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    The man charged in the abduction and killing of University of Virginia student Hannah Graham is now charged with capital murder in the case.

    If convicted, Jesse Leroy Matthew Jr. could now face the death penalty in the death of 18-year-old Graham, who went missing last fall following a night out with friends. Her remains were found five weeks later.

    A prosecutor said new forensic evidence led to the additional capital murder charge and prosecutors will seek the death penalty if Matthew, 33, goes to trial.

    Matthew was previously charged with first-degree murder, a charge which carries up to a life sentence. He is also charged with abduction with intent to defile and two counts of reckless driving for incidents that occurred early in the investigation.

    His jury trial had been scheduled to begin June 29, but in March, an Albemarle County circuit judge granted a request to postpone the trial. Tuesday's hearing had initially been scheduled to set that new trial date.

    THE NIGHT HANNAH VANISHED

    Matthew was the last person seen with Graham, authorities say.

    The second-year U.Va. student met friends for dinner at a restaurant on the night of Sept. 12, a Friday, before stopping by two off-campus parties. Officials said she left the second party alone, later texting a friend that she was lost.

    Surveillance videos showed her walking unsteadily, and at some points running, past a pub and a gas station and then onto Charlottesville's downtown mall very early that Saturday. She was also shown with a man whom police say is Matthew. In the video, the man is shown wrapping his arm around Graham.

    Matthew was also accused of buying her alcohol.

    Charlottesville Police Chief Timothy Longo said police have no reason to believe the two knew each other before that night.

    Over the days and weeks that followed Graham's disappearance, search teams fanned out over Charlottesville and Albemarle County, and authorities asked property owners to check their land.

    Graham's remains were found in a rural area Oct. 18, 2014, just miles from where she was last seen.

    WHO IS JESSE MATTHEW?

    At the time of Graham's disappearance, Matthew was an operating room patient technician at the University of Virginia Medical Center, according to the university.

    He attended Liberty University in Lynchburg from 2000 to 2002, said officials from the school founded by the late Rev. Jerry Falwell. In October 2002, Matthew was accused of a sexual assault at Liberty, but charges were never filed, said Lynchburg's deputy commonwealth's attorney.

    More recently, Matthew was a volunteer for a football team at a Christian school in Charlottesville. Officials said he underwent normal background and reference checks.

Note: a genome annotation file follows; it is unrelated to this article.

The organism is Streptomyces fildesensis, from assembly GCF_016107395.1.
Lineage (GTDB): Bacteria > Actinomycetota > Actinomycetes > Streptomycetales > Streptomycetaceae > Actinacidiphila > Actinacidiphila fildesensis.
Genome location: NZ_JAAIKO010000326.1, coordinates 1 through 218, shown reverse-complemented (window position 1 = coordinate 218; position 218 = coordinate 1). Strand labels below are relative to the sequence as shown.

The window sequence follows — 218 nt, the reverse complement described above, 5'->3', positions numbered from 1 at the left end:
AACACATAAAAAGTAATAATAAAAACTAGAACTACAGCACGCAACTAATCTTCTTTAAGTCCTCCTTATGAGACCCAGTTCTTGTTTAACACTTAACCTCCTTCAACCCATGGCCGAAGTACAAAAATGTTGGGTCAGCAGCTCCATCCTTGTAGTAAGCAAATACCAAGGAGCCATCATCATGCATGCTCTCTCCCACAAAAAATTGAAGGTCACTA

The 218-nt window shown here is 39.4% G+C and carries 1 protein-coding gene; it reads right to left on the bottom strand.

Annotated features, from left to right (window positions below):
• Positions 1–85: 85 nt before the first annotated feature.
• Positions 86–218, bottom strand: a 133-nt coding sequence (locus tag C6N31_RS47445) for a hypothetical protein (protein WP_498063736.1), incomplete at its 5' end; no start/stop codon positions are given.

Online court records show Matthew was convicted of trespassing in 2010 but provided no details about the incident. Details also were unavailable for two other charges of assault and attempted grand larceny relating to a 2009 incident. Those charges were not prosecuted.

    In late September 2014, Matthew was arrested on a beach in Galveston, Texas, and extradited to Virginia on a charge of abduction with intent to defile Graham. "Defile," in a legal context, means "sexually molest." Matthew was later charged with her murder.

    LINKS TO 2005, 2009 CASES

    Authorities say DNA evidence has also linked Matthew to a 2005 sexual assault and the 2009 disappearance and death of Virginia Tech student Morgan Harrington, whose remains were found in early 2010.

    Matthew was already in custody in connection with the Graham case when he charged with attempted murder and sexual assault in the 2005 case. In that case, the 26-year-old victim was attacked while walking home from a grocery store in the city of Fairfax. She was dragged into a wooded area and sexually assaulted. Her attacker was interrupted by a passerby and then ran off.

    Matthew pleaded not guilty in that case. His trial in Fairfax is scheduled to begin June 8.

    Before Matthew was identified as a suspect, authorities said they had linked the 2005 Fairfax attack to the disappearance of Harrington, who went missing after attending a concert at U.Va. and getting separated from her friends.

    Harrington had planned to find her own way home that night. Her remains were found in early 2010.

    Authorities have said that DNA under a fingernail of the Fairfax victim provided a link to Matthew.

    According to a search warrant obtained by NBC29, Charlottesville police found a "wooden tip from a cigar butt" inside Matthew's wallet; the document states that the DNA from that tip provides matches to both the Harrington case and the 2005 Fairfax case.

    Matthew has not been charged in Harrington's death.

    Her mother, Gil Harrington, was in court Tuesday afternoon to show support for the Graham family. Before entering the courthouse, she said she hoped for justice.

    REMEMBERING HANNAH GRAHAM

    Graham was a second-year student at U.Va. and had graduated from West Potomac High School in the Fairfax County section of Alexandria.

    She intended to pursue a career in global public health and wanted to help others, her parents said. They have said their hearts were broken that she would never get to pursue her dream.

    On Oct. 24, 2014, Albemarle County authorities announced that the remains found on an abandoned property a week earlier belonged to Graham.

    That day, her parents, John and Sue Graham, released a statement that read in part, "Put simply, Hannah lit up our lives, the lives of our family and the lives of her friends and others who knew her. Although we have lost our precious Hannah, the light she radiated can never be extinguished. We will hold it in our hearts forever and it will help sustain us as we face a painful future without her."